post #31 of 53
Thread Starter 
Quote:
Originally Posted by mntnmom View Post
Tell them it "thickens the blood".


Quote:
Originally Posted by expatmommy View Post
We measured the seasons by when the old ladies stopped nattering about a hat & instead tried to force my babies (breastfed & nothing else) to drink their bottled water because apparently they could tell they were 'thirsty' from the sunny weather.
Yes! Babies need water! Breastmilk never quenches their thirst when the weather is hot! They say that over here too, and are almost as militant about it as they are about the hat thing. I read on a local internet forum that the lactation consultant in a local hospital was lecturing newly post partum moms. "The WHO recommends exclusively breastfeeding for six months, and not to give anything else. But of course you will give your babies water in a bottle, because they need it!"

Quote:
Originally Posted by pear-shaped View Post
My SIL puts undershirts under her sons' t-shirts in the summer here. We live in southern Italy...it gets really hot! And then she blows their hair dry and changes their clothes if they sweat.

In many cases, the overdressing results from superstitions or outdated ideas about how people get sick. If you're from a culture in which people dress to be comfortable for the weather, and in which people tend to believe in germ theory, this is real cultural difference, and it can be very frustrating. It can be hard to deal with comments that question choices you make based on your own culture when you find yourself in a different culture.
Undershirts AND socks are obligatory all year round here, too! When the no-hat comments stop, the no-sock comments start

Also, going outside with wet hair will make you get a cold, even when it is the middle of summer.

You are totally right about the cultural differences. Unfortunately, when you are a foreigner living in a culture that does all these things and you refuse to conform, not only are you judged immensely (which is annoying, but I can live with that, most of the time) but it is also seen as a sign you dismiss their culture altogether. That is such a shame, really.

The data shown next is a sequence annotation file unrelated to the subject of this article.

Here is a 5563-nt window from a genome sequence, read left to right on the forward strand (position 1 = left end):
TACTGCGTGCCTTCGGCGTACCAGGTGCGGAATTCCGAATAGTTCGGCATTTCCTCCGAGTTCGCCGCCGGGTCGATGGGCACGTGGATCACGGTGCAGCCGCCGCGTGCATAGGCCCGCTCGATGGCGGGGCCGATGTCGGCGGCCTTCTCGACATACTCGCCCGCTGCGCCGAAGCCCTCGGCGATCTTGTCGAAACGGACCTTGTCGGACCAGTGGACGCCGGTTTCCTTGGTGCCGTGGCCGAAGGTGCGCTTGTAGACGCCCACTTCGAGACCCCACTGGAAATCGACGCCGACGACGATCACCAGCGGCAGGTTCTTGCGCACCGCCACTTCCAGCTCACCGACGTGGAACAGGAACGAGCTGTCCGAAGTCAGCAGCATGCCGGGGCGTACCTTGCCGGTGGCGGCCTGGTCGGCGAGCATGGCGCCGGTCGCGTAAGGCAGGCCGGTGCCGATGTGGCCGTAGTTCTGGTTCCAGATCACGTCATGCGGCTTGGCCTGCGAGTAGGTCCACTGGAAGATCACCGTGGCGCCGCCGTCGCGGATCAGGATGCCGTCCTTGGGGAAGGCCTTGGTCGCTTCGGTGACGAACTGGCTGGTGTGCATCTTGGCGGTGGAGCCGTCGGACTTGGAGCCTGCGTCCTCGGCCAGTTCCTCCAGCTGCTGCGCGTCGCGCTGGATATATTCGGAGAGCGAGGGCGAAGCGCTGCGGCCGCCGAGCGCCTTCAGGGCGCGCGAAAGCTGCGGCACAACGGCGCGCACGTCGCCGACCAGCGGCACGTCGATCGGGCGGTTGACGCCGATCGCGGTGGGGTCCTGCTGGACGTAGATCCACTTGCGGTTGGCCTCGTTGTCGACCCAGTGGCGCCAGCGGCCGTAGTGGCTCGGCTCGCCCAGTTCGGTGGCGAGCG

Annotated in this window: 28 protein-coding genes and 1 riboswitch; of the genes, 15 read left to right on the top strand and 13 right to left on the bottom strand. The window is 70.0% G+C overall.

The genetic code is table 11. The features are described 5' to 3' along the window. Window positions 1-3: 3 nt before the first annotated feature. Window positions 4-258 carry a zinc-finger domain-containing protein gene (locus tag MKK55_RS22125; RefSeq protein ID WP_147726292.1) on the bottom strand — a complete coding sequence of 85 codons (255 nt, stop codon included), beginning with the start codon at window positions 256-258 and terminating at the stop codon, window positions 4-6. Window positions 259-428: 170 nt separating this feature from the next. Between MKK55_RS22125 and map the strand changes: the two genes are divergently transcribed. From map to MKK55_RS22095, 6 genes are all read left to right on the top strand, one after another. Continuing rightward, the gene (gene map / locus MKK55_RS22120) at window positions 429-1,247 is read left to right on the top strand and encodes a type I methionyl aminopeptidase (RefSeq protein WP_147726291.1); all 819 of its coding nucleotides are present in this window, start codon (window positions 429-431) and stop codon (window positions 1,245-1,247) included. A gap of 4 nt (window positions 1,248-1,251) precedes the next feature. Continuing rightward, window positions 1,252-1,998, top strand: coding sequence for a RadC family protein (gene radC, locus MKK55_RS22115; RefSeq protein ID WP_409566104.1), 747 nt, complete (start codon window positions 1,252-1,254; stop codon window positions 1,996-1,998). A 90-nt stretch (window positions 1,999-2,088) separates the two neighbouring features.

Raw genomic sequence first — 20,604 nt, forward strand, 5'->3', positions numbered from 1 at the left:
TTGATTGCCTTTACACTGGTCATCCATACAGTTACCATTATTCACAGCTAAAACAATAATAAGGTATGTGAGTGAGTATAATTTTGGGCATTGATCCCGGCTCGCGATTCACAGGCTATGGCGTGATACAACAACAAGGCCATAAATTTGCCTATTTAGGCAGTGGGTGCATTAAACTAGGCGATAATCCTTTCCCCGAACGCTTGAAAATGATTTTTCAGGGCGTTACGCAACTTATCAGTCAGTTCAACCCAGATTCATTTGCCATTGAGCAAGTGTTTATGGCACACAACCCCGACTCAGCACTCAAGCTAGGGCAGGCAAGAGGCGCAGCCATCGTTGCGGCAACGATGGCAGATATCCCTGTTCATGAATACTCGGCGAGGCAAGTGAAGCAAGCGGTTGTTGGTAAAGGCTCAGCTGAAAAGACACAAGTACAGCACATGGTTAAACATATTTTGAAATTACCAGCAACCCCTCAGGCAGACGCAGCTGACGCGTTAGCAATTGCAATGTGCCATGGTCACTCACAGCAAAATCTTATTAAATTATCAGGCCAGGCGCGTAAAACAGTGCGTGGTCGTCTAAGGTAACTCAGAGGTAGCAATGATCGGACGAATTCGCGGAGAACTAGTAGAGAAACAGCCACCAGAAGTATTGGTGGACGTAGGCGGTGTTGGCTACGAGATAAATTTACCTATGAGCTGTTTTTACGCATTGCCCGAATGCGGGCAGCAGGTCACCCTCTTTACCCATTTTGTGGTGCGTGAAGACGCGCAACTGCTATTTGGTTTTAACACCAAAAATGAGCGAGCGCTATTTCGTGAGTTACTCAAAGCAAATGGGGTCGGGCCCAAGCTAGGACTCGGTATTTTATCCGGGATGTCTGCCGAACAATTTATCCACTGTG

post #32 of 53
This is funny.
I actually keep hats around just to assuage the hat lovers. I'll put the hat on when they say something, then let the kiddos remove it and just smile.
post #33 of 53
Thread Starter 

Update

My kids and I went for ice creams at a local fast food joint this afternoon. When we had sat down and were enjoying our ice creams, the same guy who made the hate comment that made me post this topic walked in with two kids in tow. Around 7 and 5 years old. They were not wearing any hats. When he saw me, he started cursing for about a minute straight. Then, I smiled at him and asked him why his kids were not wearing any hats. He then continued cursing (in front of his kids) for a while longer.
post #34 of 53
Poetic justice!!!

DD's coats both have hoods & I put them up when we go outside, so I never get the hat comment. We do get a lot of socks & shoes comments, though. DD likes shoes okay, but I do not usually make her wear them in the summer. She never complains. We got so many "Where are your shoes?" comments last summer & we live in the US! I barely wear shoes in the summer, you think I'm making my kid do it?
post #35 of 53
I was raised in Europe even though I'm an American so my parents are very anal about being bundled up, always having babies in an undershirt even in the house etc! I'm not as particular but I still think its weird to see children not bundled all the way always. People should keep their opinions to yourself though, sorry people are being rude.
post #36 of 53
It's rude what that person said to you.... I do know though that there are differences... When I first came to the US I felt everyone was wearing too little clothes! Back in Munich we always were able to spot American tourists, cause they would wear shorts and t-shirts when all Germans wore coats and long pants...